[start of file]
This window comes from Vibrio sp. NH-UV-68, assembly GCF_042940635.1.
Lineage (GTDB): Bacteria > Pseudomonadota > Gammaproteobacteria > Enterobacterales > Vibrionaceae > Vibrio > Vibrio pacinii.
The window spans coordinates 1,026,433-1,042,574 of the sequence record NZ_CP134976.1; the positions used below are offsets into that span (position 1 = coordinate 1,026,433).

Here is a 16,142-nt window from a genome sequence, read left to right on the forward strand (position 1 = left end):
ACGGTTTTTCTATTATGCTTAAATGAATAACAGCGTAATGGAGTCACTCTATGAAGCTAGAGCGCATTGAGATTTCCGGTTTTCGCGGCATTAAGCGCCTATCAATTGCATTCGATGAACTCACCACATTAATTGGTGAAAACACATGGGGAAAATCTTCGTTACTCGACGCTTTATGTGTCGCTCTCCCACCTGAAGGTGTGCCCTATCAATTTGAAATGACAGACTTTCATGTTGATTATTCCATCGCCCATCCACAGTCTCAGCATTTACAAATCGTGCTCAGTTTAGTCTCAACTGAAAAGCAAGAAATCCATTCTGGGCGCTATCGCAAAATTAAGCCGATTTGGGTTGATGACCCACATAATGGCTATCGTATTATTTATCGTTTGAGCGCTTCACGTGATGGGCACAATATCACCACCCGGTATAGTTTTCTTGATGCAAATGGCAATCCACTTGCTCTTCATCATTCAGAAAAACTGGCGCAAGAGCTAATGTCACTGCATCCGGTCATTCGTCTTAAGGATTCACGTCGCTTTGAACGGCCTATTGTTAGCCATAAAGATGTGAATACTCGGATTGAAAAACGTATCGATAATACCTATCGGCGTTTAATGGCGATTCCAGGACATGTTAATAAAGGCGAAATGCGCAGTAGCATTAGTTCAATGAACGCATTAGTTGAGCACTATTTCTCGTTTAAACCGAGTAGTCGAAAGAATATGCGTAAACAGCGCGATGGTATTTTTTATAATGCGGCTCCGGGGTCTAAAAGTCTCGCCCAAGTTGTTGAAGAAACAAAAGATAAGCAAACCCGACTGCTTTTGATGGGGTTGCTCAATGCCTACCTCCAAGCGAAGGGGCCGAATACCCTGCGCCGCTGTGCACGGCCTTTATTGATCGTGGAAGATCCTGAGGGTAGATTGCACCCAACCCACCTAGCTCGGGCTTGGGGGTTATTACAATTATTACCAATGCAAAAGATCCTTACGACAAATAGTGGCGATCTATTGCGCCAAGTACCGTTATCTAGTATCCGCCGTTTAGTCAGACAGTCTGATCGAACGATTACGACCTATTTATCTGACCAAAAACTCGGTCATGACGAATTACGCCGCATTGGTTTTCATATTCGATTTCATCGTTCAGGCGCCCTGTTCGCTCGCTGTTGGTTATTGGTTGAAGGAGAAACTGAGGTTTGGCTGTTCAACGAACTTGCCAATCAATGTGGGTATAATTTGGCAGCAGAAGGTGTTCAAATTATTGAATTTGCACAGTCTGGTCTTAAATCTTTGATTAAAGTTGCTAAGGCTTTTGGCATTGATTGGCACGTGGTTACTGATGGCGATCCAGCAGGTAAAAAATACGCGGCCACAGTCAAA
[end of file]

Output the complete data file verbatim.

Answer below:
This window comes from Vibrio sp. NH-UV-68, assembly GCF_042940635.1.
Lineage (GTDB): Bacteria > Pseudomonadota > Gammaproteobacteria > Enterobacterales > Vibrionaceae > Vibrio > Vibrio pacinii.
The window spans coordinates 1,026,433-1,042,574 of the sequence record NZ_CP134976.1; the positions used below are offsets into that span (position 1 = coordinate 1,026,433).

Here is a 16,142-nt window from a genome sequence, read left to right on the forward strand (position 1 = left end):
ACGGTTTTTCTATTATGCTTAAATGAATAACAGCGTAATGGAGTCACTCTATGAAGCTAGAGCGCATTGAGATTTCCGGTTTTCGCGGCATTAAGCGCCTATCAATTGCATTCGATGAACTCACCACATTAATTGGTGAAAACACATGGGGAAAATCTTCGTTACTCGACGCTTTATGTGTCGCTCTCCCACCTGAAGGTGTGCCCTATCAATTTGAAATGACAGACTTTCATGTTGATTATTCCATCGCCCATCCACAGTCTCAGCATTTACAAATCGTGCTCAGTTTAGTCTCAACTGAAAAGCAAGAAATCCATTCTGGGCGCTATCGCAAAATTAAGCCGATTTGGGTTGATGACCCACATAATGGCTATCGTATTATTTATCGTTTGAGCGCTTCACGTGATGGGCACAATATCACCACCCGGTATAGTTTTCTTGATGCAAATGGCAATCCACTTGCTCTTCATCATTCAGAAAAACTGGCGCAAGAGCTAATGTCACTGCATCCGGTCATTCGTCTTAAGGATTCACGTCGCTTTGAACGGCCTATTGTTAGCCATAAAGATGTGAATACTCGGATTGAAAAACGTATCGATAATACCTATCGGCGTTTAATGGCGATTCCAGGACATGTTAATAAAGGCGAAATGCGCAGTAGCATTAGTTCAATGAACGCATTAGTTGAGCACTATTTCTCGTTTAAACCGAGTAGTCGAAAGAATATGCGTAAACAGCGCGATGGTATTTTTTATAATGCGGCTCCGGGGTCTAAAAGTCTCGCCCAAGTTGTTGAAGAAACAAAAGATAAGCAAACCCGACTGCTTTTGATGGGGTTGCTCAATGCCTACCTCCAAGCGAAGGGGCCGAATACCCTGCGCCGCTGTGCACGGCCTTTATTGATCGTGGAAGATCCTGAGGGTAGATTGCACCCAACCCACCTAGCTCGGGCTTGGGGGTTATTACAATTATTACCAATGCAAAAGATCCTTACGACAAATAGTGGCGATCTATTGCGCCAAGTACCGTTATCTAGTATCCGCCGTTTAGTCAGACAGTCTGATCGAACGATTACGACCTATTTATCTGACCAAAAACTCGGTCATGACGAATTACGCCGCATTGGTTTTCATATTCGATTTCATCGTTCAGGCGCCCTGTTCGCTCGCTGTTGGTTATTGGTTGAAGGAGAAACTGAGGTTTGGCTGTTCAACGAACTTGCCAATCAATGTGGGTATAATTTGGCAGCAGAAGGTGTTCAAATTATTGAATTTGCACAGTCTGGTCTTAAATCTTTGATTAAAGTTGCTAAGGCTTTTGGCATTGATTGGCACGTGGTTACTGATGGCGATCCAGCAGGTAAAAAATACGCGGCCACAGTCAAA